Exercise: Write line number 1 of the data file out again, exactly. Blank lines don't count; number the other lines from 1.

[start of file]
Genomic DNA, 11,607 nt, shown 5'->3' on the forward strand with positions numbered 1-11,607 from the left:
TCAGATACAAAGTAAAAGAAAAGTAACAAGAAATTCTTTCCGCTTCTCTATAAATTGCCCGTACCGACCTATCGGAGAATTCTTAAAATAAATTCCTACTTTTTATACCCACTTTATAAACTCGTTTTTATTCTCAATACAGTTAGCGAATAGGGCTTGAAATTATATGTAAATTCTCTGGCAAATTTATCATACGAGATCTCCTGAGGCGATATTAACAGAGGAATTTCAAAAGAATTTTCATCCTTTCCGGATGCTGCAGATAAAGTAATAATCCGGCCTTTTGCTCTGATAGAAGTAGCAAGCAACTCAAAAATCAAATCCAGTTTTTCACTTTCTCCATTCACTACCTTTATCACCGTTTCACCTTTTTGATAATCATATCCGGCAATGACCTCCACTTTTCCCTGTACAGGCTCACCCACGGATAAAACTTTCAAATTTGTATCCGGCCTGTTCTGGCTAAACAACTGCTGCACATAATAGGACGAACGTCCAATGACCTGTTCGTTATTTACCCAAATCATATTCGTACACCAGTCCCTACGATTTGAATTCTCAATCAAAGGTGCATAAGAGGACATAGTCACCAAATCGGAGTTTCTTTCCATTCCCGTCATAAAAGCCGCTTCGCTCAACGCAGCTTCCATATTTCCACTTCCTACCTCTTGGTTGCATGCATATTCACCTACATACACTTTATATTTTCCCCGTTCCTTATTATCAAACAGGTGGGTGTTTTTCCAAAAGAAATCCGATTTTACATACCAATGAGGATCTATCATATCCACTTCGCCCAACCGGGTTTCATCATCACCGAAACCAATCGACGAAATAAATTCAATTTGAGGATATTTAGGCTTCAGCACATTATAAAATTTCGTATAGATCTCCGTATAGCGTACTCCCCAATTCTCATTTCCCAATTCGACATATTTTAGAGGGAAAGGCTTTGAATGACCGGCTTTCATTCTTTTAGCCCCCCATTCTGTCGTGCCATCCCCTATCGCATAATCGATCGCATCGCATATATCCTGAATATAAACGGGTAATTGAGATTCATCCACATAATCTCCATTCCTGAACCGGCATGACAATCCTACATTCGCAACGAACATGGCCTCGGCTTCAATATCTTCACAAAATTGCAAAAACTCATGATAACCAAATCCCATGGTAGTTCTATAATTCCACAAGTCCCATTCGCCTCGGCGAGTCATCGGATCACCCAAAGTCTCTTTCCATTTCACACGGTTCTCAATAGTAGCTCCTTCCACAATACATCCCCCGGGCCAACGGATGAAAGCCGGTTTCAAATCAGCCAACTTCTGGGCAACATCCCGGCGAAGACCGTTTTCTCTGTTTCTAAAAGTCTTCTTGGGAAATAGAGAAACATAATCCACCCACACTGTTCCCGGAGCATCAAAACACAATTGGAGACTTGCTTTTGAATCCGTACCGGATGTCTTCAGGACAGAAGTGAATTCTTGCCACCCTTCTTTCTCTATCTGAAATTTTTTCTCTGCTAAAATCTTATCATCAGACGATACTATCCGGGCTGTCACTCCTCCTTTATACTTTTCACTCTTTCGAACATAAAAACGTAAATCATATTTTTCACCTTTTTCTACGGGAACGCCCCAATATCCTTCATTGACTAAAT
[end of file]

Genomic DNA, 11,607 nt, shown 5'->3' on the forward strand with positions numbered 1-11,607 from the left: